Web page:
This introduction presents an overview of the book using the 2017 "Unite the Right" demonstration in Charlottesville, Virginia. In Charlottesville, assault rifles mingled with the swastikas and Confederate flags of the demonstrators, who had found one another and organized the event through Internet forums. The protest was a dramatic illustration not only of collisions between the First Amendment and the Second Amendment, but also the role of the Internet in radicalization and coordination of violent white male supremacists. In chanting "you will not replace us," the protesters made clear that America and its Constitution belonged to white men. Although high-profile figures on both the left and the right condemned the protest as "not who we are" as Americans, the protesters revealed an uncomfortable truth.
Cults promise to provide deeper meaning and rely on their ideology to justify exploitation of the weak. The framers used the egalitarian rhetoric of the Constitution to disguise the white male elite's economic, sexual, and political exploitation of women and slaves. The cult of the Constitution is kept alive through ritualized invocations of the founding fathers and the Constitution. Ignoring the totality of the document, constitutional fundamentalists focus on isolated "superrights" that become inextricable from their sense of self. For conservative fundamentalists, that superright is often the right to bear arms; for liberal fundamentalists, it is the right to free speech. The confluence of intense, constitutionally inflected attachment to guns, speech, and the Internet has blurred the boundaries between conduct and speech, and veneration and violence. It has intensified the perception of white male victimization such that harm to others is increasingly perceived as justified.
Chapter 2 explores the appeal of the Second Amendment to conservative constitutional fundamentalists. The most ardent defenders of the individual right to bear arms tend to believe in strict social hierarchies reinforced by rigid gender roles, belief in racial superiority, and distrust of government. The NRA's insistence to its followers that the government is coming to take their guns cultivates a collective paranoia and persecution complex among gun owners that spills over into other social issues, from religious freedom to political correctness to women's reproductive rights. Second Amendment fundamentalism promotes an interpretation of self-defense that benefits the powerful while endangering the most vulnerable members of society. This fundamentalism is demonstrated by the tendency of Second Amendment fundamentalists to rally behind neighborhood vigilantes and police officers, but not the victims of domestic violence, racial harassment, or police brutality.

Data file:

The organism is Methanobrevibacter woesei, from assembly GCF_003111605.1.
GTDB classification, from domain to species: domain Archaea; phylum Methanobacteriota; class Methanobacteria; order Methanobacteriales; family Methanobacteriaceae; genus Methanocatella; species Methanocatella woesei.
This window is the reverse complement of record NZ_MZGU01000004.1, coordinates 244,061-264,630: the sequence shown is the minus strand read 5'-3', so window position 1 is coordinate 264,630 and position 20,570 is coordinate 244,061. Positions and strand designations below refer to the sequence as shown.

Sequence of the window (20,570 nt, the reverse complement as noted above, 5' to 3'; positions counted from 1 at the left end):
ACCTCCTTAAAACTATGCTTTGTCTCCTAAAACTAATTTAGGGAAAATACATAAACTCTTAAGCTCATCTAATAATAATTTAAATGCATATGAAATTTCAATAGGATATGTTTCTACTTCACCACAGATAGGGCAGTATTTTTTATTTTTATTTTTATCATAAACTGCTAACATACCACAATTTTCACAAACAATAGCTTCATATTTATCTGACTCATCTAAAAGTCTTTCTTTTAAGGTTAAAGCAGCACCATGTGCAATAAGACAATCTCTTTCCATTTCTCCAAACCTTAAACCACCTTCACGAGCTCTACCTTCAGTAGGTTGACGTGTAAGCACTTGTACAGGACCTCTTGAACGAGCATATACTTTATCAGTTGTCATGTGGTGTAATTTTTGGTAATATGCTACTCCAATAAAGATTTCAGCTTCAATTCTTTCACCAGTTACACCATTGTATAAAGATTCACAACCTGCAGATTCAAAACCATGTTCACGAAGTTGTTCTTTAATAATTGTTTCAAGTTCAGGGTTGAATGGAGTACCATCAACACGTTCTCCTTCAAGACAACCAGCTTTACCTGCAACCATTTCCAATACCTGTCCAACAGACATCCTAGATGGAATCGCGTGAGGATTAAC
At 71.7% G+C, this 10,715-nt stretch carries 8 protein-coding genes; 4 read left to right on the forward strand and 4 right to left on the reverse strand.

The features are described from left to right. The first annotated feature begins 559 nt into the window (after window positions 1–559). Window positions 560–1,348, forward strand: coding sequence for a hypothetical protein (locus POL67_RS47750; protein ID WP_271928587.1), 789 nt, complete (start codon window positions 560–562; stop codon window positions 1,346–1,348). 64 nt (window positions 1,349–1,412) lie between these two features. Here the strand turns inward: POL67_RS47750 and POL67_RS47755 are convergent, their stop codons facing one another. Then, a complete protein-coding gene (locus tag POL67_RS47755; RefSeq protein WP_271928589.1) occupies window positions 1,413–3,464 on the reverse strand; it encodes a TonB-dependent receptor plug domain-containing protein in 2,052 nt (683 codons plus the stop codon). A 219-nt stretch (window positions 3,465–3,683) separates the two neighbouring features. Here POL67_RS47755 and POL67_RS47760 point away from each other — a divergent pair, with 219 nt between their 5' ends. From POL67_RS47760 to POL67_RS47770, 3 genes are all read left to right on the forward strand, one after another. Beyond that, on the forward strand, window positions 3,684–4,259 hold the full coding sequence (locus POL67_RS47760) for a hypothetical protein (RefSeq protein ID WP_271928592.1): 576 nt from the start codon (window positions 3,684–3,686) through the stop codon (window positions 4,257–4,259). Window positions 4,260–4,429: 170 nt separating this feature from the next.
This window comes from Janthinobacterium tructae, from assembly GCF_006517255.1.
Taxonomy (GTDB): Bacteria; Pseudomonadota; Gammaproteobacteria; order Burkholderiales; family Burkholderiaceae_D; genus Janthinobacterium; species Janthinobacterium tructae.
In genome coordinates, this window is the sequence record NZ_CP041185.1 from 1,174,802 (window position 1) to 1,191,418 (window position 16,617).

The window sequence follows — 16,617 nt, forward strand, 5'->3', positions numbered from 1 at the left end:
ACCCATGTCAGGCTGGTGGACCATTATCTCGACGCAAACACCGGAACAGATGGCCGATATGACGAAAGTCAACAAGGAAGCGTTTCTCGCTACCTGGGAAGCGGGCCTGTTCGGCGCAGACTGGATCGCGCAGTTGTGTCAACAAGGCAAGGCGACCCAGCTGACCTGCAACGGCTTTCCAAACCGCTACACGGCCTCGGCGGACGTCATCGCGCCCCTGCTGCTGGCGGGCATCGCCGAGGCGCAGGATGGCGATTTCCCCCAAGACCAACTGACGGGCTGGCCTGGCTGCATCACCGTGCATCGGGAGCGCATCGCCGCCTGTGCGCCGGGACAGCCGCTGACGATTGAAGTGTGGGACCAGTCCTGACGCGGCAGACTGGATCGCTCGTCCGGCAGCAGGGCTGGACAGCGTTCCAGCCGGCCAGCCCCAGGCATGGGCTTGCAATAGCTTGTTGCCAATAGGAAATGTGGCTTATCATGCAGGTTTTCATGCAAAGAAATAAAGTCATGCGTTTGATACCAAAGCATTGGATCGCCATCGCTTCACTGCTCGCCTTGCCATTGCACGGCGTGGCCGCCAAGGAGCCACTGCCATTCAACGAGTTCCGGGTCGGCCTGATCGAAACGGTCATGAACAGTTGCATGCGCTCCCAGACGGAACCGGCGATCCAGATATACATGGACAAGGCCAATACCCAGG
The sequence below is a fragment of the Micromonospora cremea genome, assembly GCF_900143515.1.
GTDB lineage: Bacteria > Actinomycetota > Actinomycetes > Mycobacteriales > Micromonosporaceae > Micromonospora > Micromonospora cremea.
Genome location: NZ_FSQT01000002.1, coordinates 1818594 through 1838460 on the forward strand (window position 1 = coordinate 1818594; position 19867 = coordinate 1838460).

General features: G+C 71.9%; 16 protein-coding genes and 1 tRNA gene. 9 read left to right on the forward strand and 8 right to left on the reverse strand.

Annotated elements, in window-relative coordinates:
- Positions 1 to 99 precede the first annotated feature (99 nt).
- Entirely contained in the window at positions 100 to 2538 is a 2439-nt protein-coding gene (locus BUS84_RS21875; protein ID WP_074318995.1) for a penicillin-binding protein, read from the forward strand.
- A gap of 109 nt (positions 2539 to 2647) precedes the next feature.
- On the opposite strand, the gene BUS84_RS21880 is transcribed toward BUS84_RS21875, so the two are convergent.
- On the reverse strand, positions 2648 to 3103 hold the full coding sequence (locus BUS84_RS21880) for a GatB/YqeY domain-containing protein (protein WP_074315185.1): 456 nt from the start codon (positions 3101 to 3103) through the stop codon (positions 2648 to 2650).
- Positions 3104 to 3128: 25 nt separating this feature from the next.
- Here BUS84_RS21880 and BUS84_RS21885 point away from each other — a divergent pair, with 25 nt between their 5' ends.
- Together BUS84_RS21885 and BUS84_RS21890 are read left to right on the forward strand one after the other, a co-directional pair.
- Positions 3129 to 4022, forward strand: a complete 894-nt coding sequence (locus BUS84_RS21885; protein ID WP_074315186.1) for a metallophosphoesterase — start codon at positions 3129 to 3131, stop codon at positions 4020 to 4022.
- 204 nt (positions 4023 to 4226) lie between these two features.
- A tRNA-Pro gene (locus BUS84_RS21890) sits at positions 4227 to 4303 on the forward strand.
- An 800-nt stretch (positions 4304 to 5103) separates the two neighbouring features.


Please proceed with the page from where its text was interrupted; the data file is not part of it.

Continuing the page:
Chapter 3 focuses on First Amendment fundamentalism. It assesses the historical influence of the ACLU in shaping both political and social understandings of free speech along with the more recent rightward shift in First Amendment practice and application. The left<->right First Amendment alliance has helped transform free speech doctrine from a shield protecting the most vulnerable to a sword for the most privileged and powerful members of society. Liberal and conservative constitutionalist views have converged on topics ranging from revenge porn to commercial and corporate expression to campus speech. This convergence has deepened existing inequalities in the free speech and other constitutional rights of women and racial minorities.
Chapter 4 details the role of the Internet in exacerbating the worst excesses of leftwing and rightwing fundamentalism, which has helped push constitutional fundamentalism in an increasingly violent and overtly white male supremacist direction. The law responsible for the Internet's diffuse and deregulated structure, Section 230 of the Communications Decency Act, is free-market constitutionalism on stilts. While Section 230 has played a vital role in the growth and development of the Internet's positive potential, it has also cleared the way for powerful corporations to benefit from increasingly risky conduct while bearing none of the costs. Constitutional fundamentalists are dangerously susceptible to being radicalized by false persecution narratives. The Internet, in bringing fundamentalists together and amplifying their shared feelings of grievance, helps turn fundamentalists into fanatics prone to justifying and employing violence to protect their identity and their beliefs.
The conclusion assesses the overall effect of selective, fundamentalist constitutionalism on the constitutional ecosystem and what can be done to correct it. It argues that the greatest gift the framers bequeathed to us is embedded in the provisions for amending the Constitution. George Washington acknowledged that the imperfections of the document would be remedied by future generations. Among those sins was the false claim of equality. The Fourteenth Amendments equal protection clause treats equality as a proposition to be demonstrated, not a reality to be assumed.